It is possible to have a separate orthogonal coordinate system for each of the three windows 324, 326, and 328 as shown in FIG. 7. The three coordinate systems (X,Y,Z; X',Y',Z; and X",Y",Z) all have the same Z axis, and are otherwise related to each other by a rotation angle θ. The common Z axis is coincident with axis 304. The coordinate system X',Y',Z differs from the coordinate system X,Y,Z only by rotation angle -θ around the Z axis and the coordinate system X",Y",Z differs from X,Y,Z only by rotation angle +θ around the Z axis.

The PMT locations on window 324 can be described by coordinates in coordinate system X',Y',Z, and window 324 can be described as centered on and perpendicular to the negative X' axis. PMT locations on window 326 can be described by coordinates in coordinate system X,Y,Z, and window 326 can be described as centered on and perpendicular to the positive Y axis. PMT locations on window 328 can be described by coordinate system X",Y",Z, and window 328 can be described as centered on and perpendicular to the positive X" axis.

The PMT's on window 324 all have a X' coordinate value of -2 since the window is perpendicular to X' and located two units from the origin 338. The Y' coordinates for PMT's on window 324 range from -1, 0, 1, and the Z coordinates range -1, 0, 1. In the X',Y',Z coordinate system, the PMT's on bridge 330 all have X' coordinate -2, and Y' coordinate +2; the Z coordinate for bridge 330 PMT's ranges -1, 0, 1.

For window 326, in the X, Y, Z coordinate system, all PMT's have a Y coordinate value of +2. X coordinate values range from -1, 0, 1, and Z coordinate values range from -1, 0, 1. In the X, Y, Z coordinate system the PMT's on bridge 330 have X coordinate values of -2, and Y coordinate values of +2, and Z coordinate values range from -1, 0, +1. Note that the numerical values from PMT coordinate positions on bridge 330 are the same in both the X', Y', Z and the X, Y, Z coordinate systems. The PMT's on bridge 336 have X values of +2, Y values of +2, and Z coordinate values range from -1, 0, +1.

In the X", Y", Z coordinate system, PMT's on window 328 all have X" values of +2, while Y' coordinate values range from -1, 0, +1 and Z coordinate values range from -1,0,+1. the PMT's on bridge 336 all have X" coordinate values of +2, and Y" coordinate values of +2, while the Z coordinate ranges -1,0,+1. Note that for the PMT's on bridge 336, the numerical values of the coordinates are the same in both the X,Y,Z and X",Y",Z coordinate systems.

As was done for detector assembly 102, the PMT position coordinates can be selected for the weighting factors for PMT's on detector assembly 302. The numerical value of the coordinates for PMT's on bridges 330 and 336 do not depend on the rotation angle θ and are the same in all three coordinate systems. In addition, there is essentially no transmission of light between crystals 318 and 320, or between crystals 322 and 318, or between crystals 318 and 322. Therefore from a functional point of view it is not necessary to electronically distinguish between X, X' and X", or between Y, Y', and Y". There can be one x summing circuit, one y summing circuit, and one z summing circuit.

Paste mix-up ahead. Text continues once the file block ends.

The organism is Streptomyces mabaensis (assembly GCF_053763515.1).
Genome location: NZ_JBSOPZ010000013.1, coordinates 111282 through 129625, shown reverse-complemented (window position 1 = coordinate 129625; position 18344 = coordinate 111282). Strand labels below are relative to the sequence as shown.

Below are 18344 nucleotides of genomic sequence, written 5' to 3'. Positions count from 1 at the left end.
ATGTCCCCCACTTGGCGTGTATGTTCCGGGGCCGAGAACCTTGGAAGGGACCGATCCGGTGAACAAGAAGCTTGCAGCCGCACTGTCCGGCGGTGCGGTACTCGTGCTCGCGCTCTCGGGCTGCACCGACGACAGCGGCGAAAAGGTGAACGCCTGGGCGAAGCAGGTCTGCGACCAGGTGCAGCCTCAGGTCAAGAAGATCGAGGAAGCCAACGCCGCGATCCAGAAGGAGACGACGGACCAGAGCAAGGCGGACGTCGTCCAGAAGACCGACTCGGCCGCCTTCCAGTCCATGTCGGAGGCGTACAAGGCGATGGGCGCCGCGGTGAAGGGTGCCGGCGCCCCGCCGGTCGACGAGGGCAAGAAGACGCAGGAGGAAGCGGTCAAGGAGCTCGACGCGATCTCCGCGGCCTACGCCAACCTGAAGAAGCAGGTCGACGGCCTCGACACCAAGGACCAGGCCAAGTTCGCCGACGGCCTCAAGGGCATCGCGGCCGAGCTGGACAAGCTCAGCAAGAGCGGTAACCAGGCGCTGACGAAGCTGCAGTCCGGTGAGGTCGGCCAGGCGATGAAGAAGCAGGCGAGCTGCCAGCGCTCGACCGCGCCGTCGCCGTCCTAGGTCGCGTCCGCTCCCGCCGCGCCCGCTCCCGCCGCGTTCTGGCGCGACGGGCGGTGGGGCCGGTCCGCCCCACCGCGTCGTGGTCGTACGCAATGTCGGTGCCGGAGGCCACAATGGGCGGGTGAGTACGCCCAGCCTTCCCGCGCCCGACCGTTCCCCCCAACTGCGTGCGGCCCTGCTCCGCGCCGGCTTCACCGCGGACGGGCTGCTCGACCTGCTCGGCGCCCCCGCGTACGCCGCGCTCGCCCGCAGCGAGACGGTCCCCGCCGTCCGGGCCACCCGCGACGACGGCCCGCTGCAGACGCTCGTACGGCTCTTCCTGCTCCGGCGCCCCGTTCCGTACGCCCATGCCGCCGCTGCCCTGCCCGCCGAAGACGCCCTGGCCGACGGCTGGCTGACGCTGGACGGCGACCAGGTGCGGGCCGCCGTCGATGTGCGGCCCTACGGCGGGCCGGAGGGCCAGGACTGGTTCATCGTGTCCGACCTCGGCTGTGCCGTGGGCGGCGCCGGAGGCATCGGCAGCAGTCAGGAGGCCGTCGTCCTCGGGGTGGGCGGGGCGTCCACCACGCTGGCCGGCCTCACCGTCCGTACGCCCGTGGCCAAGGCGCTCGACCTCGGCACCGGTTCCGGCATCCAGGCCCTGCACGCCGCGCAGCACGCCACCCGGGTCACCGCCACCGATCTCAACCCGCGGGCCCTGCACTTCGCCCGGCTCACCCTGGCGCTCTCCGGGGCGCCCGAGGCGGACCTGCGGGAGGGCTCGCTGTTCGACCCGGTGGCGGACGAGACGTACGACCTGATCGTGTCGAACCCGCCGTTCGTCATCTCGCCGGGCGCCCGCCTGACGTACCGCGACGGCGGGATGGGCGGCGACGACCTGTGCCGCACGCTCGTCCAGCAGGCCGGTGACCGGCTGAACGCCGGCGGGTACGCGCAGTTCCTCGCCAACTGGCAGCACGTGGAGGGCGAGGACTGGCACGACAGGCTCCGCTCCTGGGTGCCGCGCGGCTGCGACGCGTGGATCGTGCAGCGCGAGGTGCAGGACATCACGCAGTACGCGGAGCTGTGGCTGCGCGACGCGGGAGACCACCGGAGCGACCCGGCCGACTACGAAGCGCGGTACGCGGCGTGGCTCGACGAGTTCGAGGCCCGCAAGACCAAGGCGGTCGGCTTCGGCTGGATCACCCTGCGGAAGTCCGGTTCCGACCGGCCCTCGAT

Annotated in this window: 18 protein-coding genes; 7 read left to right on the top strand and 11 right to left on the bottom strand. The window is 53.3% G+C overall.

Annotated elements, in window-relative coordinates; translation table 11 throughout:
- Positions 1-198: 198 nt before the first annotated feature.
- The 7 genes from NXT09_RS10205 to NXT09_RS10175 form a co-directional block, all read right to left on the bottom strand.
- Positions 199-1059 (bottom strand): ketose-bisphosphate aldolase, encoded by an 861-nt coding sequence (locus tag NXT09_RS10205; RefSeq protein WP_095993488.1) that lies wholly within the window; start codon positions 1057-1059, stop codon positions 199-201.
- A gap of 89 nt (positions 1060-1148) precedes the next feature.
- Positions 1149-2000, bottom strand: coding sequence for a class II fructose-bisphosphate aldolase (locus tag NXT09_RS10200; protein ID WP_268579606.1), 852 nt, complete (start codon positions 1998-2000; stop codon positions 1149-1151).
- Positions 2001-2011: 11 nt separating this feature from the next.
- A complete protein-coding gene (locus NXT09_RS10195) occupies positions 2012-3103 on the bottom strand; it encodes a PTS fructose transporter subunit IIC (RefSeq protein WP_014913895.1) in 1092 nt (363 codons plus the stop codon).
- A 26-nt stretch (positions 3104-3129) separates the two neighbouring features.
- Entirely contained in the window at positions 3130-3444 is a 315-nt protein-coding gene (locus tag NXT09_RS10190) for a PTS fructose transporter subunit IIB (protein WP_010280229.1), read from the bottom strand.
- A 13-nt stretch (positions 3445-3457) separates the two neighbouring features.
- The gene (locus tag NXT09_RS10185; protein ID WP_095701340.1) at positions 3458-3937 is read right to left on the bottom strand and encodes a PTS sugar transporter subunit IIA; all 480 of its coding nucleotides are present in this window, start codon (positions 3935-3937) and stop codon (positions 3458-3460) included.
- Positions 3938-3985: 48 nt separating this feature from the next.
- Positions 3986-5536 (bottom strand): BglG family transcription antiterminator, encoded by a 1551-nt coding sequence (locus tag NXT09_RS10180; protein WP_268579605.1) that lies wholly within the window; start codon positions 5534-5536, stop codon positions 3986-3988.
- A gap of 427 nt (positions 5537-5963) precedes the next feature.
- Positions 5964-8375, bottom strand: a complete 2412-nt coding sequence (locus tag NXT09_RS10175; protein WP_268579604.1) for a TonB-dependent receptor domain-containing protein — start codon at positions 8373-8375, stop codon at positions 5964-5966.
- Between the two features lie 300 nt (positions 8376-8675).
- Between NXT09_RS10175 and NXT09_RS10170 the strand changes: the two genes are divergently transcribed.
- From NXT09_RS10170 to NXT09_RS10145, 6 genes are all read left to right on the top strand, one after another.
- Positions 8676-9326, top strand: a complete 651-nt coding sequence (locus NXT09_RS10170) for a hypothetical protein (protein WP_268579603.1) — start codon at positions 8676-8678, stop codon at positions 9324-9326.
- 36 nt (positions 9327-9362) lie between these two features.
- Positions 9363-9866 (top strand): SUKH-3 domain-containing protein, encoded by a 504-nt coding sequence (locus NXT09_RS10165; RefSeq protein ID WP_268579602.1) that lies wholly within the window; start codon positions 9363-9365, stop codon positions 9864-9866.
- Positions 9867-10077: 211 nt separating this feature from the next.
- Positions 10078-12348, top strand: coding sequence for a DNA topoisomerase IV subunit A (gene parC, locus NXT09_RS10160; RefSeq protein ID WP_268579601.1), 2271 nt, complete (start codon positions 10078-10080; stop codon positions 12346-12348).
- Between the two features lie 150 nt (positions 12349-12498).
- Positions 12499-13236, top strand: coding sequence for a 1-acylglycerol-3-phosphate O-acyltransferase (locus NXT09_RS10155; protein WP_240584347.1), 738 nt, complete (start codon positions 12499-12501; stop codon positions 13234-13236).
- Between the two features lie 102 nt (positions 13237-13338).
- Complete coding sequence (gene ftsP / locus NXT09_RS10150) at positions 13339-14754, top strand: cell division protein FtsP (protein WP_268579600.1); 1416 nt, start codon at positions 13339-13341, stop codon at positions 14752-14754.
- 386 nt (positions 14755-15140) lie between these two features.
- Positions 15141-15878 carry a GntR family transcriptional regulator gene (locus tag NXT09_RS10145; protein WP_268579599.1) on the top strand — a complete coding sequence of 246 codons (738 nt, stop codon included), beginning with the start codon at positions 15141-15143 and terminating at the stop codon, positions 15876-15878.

The set of weighing factor values for the PMTs on the windows 324, 326, and 328 are: (-2, -1, -1) for PMT A53 ; (-2, -1, 0) for PMT B53 ; (-2, -1, 1) for PMT C53 ; (-2, 0, -1) for PMT A52 ; (-2, 0, 0) for PMT B52 ; (-2, 0, 1) for PMT C52 ; (-2, 1, -1) for PMT A51 ; (-2, 1, 0) for PMT B51 ; (-2, 1, 1) for PMT C51 ; (-1, 2, -1) for PMT A33 ; (-1, 2, 0) for PMT B33 ; (-1, 2, 1) for PMT C33 ; (0, 2, -1) for PMT A32 ; (0, 2, 0) for PMT B32 ; (0, 2, 1) for PMT C32 ; (1, 2, -1) for PMT A31 ; (1, 2, 0) for PMT B31 ; (1, 2, 1) for PMT C31 ; (2, 1, -1) for PMT A13 ; (2, 1, 0) for PMT B13 ; (2, 1, 1) for PMT C13 ; (2, 0, -1) for PMT A12 ; (2, 0, 0) for PMT B12 ; (2, 0, 1) for PMT C12 ; (2, -1, -1) for PMT A11 ; (2, -1, 0) for PMT B11 ; and (2, -1, 1) for PMT C11.

The set of weighting factor values for the PMTs on the corner bridges 330 and 332 are as follows: (-2, 2, -1) for PMT A41 ; (-2, 2, 0) for PMT B41 ; (-2, 2, 1) for PMT C41 ; (2, 2, -1) for PMT A21 ; (2, 2, 0) for PMT B21 ; and (2, 2, 1) for PMT C21.

The processing electronics for detector assembly 302 may be similar to those described for detector assembly 102 above. The normalized net X, net Y and net Z signals can be analyzed for the position of a scintillation event. For example, if the net X value is -2, the event is located in crystal 318, and net Y and net Z signals give the location on the face of the crystal 318. If net X is +2, the event is located in crystal 322 and net Y and net Z signals are analyzed to determine the location of the event. If net Y is +2, then the event occurred in crystal 320, and analysis of the net X and net Z signals determine the event location on the face of the crystal.